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I'm trying to detect when a user has scrolled to the bottom of the document. My current solution works fine in desktop browsers, and with Mobile Safari in landscape mode (with a 1px variance that I can't yet explain). However, I'm getting a completely different result for Mobile Safari in landscape mode.

I have a working example here:

The detection routine boils down to:

if ($(window).scrollTop() + $(window).height() >= $(document).height())) {
  // Bottom reached

Can you explain the difference between the two modes and help me reliably detect when the user has scrolled to the bottom of the document?


I've updated the linked example fixing the bug pointed out by theflyingbrush. The results for landscape and portrait modes are now closer together (but there is still an as yet unexplained variance of 52px). Importantly though, for both portrait and landscape modes scrolling to the bottom of the page is still not detected.

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+1: I had a similar issue when developing a site for mobile. Never found out the reason. My fix was to increase the detection area for when the user was near the bottom. Upvoted. – diggersworld Jan 28 '13 at 17:28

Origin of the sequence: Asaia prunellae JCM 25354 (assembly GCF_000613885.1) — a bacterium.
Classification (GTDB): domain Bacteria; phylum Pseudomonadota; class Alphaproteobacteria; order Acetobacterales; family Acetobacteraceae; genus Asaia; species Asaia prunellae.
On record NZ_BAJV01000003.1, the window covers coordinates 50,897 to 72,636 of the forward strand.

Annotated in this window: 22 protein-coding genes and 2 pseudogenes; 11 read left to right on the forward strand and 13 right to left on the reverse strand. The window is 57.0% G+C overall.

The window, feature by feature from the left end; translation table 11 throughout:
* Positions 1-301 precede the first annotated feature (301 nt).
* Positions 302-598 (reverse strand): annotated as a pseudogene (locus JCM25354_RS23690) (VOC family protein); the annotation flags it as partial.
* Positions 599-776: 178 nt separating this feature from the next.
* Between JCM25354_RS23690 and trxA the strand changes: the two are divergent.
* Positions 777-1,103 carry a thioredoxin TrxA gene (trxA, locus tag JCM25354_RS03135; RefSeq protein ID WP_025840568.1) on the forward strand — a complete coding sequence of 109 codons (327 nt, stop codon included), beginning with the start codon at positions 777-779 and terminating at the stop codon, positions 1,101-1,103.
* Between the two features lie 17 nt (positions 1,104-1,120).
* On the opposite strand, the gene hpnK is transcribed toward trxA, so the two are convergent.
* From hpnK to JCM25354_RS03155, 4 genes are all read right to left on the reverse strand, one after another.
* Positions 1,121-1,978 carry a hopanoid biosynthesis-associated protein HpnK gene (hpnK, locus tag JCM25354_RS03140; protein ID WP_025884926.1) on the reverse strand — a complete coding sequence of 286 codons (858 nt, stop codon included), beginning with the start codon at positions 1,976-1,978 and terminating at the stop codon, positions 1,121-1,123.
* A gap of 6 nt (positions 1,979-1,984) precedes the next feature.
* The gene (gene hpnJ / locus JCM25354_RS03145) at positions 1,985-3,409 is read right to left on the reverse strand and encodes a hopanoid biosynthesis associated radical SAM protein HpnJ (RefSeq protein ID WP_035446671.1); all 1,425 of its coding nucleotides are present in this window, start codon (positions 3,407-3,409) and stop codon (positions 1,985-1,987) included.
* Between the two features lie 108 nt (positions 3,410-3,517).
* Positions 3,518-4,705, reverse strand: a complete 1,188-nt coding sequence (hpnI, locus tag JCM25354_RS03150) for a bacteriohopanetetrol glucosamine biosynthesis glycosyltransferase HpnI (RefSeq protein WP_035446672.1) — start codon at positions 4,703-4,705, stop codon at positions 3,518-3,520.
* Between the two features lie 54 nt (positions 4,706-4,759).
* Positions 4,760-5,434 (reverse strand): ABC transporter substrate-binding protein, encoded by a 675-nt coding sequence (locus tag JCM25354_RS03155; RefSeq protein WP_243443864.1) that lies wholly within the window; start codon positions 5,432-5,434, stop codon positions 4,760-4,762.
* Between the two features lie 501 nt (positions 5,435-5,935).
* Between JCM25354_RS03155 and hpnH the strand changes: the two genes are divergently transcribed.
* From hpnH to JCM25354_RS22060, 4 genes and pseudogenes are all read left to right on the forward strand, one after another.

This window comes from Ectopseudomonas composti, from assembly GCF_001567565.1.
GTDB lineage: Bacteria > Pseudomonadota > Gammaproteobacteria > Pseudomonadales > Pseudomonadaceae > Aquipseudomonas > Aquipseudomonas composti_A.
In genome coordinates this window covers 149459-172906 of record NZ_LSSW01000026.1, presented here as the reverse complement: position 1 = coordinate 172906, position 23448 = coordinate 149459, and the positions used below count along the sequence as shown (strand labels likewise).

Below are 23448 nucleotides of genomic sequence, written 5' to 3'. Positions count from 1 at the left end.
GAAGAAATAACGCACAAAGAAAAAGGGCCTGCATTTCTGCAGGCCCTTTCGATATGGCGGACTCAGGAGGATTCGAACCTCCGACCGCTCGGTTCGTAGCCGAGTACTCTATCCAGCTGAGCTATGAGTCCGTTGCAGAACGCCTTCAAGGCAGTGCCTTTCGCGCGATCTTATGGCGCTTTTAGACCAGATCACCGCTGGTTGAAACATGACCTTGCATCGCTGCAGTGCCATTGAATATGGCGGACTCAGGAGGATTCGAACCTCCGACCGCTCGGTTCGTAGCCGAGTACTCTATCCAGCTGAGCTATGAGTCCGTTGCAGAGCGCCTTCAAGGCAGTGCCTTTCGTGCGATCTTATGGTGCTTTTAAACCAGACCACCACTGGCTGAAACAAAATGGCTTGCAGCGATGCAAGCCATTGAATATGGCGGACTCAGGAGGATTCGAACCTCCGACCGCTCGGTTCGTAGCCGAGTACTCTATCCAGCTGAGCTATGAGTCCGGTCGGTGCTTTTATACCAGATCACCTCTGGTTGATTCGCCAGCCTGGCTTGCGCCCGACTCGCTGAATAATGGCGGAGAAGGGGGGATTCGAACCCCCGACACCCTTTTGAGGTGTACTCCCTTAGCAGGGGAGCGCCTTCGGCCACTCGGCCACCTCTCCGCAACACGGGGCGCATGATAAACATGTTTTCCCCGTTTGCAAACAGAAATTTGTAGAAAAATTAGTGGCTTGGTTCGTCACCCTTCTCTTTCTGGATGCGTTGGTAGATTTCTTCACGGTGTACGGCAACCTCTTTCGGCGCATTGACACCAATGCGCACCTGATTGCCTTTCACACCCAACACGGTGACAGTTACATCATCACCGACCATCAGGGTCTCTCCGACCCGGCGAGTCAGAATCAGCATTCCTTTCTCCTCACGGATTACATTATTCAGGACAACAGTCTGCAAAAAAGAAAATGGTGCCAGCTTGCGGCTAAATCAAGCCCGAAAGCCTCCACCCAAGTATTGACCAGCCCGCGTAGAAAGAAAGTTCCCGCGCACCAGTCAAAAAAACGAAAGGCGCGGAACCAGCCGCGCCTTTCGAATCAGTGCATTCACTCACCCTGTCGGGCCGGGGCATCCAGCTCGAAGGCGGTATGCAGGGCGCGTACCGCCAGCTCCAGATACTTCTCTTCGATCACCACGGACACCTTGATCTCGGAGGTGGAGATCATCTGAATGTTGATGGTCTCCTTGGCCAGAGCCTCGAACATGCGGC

What actual devices are you testing on? The issue may have to do with differences between non-Retina and Retina displays. – Jason M. Batchelor Jan 28 '13 at 21:39
I'm only testing on an iPhone 4. – Rob Schmitt Jan 28 '13 at 23:30

2 Answers 2

I had the same issue on IOS mobile devices. Replace 'document' with 'body' fixed my issue.

if($(window).scrollTop() + $(window).height() > $('body').height() - 200 )

Also, it is better to check if 'near' bottom of the screen.

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The height of the window changes when the device orientation changes, invalidating your windowHeight var stored on doc ready. Update it by listening for the orientationchange event and recalculating the window height. Something like:

window.addEventListener("orientationchange", change);

function change(){
    windowHeight = $(window).height();

Edit: Confusing this, because it also involves the viewport scale. Here's a link to a working version:

You need to account for the height of the address bar in your calculations, because $(window).scrollTop() returns 0 until the address bar is scrolled offscreen. So, add the address bar height (60px) to scrollTop to get the distance scrolled. This is made more complicated if you haven't set a viewport meta tag in your html specifying width=device-width. In that case the viewport will be scaled from 320x356 to 980x1091, and the amount of virtual height the address bar takes up is scaled also. Summary:

var scaleFactor = ($(window).height()/356).toPrecision(2);
// toPrecision(2) prevents rounding error..
var addressBarHeight = 60 * scaleFactor;

// and when calculating scrollTop
var scrollTop = addressBarHeight + $(window).scrollTop(); 
share|improve this answer
Thanks for pointing out the bug. It was important to fix, but the problem persists as I've detailed in my update above. – Rob Schmitt Jan 28 '13 at 21:33

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